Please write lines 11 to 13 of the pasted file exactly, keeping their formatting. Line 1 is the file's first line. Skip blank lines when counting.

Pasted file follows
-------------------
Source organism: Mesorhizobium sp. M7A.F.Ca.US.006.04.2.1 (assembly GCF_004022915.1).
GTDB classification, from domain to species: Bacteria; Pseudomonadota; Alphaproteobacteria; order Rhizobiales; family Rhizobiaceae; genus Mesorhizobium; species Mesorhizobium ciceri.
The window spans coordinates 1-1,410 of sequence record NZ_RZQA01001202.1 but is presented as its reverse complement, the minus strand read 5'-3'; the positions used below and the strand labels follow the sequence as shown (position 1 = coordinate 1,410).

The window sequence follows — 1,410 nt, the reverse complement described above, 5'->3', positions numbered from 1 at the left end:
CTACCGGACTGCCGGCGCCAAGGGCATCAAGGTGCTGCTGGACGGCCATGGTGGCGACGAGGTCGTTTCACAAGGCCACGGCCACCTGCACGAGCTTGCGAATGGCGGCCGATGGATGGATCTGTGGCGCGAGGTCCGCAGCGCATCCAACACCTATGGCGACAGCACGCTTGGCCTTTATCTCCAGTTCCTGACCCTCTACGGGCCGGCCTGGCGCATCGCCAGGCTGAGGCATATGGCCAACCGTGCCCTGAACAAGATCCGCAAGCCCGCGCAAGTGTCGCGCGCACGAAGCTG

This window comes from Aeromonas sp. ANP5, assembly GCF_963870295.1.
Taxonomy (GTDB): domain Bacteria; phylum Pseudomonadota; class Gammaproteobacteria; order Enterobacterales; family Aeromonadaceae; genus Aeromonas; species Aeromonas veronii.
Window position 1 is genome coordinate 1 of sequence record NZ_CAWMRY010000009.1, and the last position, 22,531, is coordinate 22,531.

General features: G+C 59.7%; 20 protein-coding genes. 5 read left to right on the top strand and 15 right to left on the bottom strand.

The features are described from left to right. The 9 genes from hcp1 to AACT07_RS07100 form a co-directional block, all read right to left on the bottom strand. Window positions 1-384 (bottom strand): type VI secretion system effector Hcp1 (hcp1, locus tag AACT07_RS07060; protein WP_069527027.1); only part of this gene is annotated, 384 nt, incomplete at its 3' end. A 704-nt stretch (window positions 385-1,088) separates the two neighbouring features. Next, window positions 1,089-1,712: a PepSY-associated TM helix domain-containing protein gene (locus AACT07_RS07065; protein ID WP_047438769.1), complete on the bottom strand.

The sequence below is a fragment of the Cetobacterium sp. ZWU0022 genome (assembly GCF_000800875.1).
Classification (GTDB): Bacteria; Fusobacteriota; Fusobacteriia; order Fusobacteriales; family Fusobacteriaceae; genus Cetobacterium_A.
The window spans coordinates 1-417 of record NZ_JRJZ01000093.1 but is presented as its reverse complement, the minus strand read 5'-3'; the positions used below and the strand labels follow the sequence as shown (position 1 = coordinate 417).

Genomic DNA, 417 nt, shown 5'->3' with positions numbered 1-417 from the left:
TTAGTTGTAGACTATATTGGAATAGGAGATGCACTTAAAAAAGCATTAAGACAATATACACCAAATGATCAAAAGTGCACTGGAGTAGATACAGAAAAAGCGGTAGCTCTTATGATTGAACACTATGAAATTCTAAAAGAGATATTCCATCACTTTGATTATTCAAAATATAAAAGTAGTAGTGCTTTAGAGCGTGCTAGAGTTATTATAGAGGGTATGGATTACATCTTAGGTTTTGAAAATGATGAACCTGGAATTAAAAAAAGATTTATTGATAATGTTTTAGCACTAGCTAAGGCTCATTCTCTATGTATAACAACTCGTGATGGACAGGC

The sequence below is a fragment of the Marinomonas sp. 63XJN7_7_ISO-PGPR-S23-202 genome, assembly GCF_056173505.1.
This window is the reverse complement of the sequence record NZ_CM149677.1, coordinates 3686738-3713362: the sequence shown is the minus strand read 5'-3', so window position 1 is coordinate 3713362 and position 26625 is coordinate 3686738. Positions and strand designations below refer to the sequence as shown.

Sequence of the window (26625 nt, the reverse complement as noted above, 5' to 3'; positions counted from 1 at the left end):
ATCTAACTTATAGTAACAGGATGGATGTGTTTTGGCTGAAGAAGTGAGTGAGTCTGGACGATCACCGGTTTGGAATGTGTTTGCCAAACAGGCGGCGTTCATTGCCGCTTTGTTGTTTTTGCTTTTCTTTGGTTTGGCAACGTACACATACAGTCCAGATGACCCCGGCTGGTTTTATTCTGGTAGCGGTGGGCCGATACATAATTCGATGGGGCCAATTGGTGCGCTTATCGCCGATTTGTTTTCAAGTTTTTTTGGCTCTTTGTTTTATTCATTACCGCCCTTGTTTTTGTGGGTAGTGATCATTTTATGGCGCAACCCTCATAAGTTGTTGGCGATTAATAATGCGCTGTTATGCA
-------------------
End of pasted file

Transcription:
The sequence below is a fragment of the Cetobacterium sp. ZWU0022 genome (assembly GCF_000800875.1).
Classification (GTDB): Bacteria; Fusobacteriota; Fusobacteriia; order Fusobacteriales; family Fusobacteriaceae; genus Cetobacterium_A.
The window spans coordinates 1-417 of record NZ_JRJZ01000093.1 but is presented as its reverse complement, the minus strand read 5'-3'; the positions used below and the strand labels follow the sequence as shown (position 1 = coordinate 417).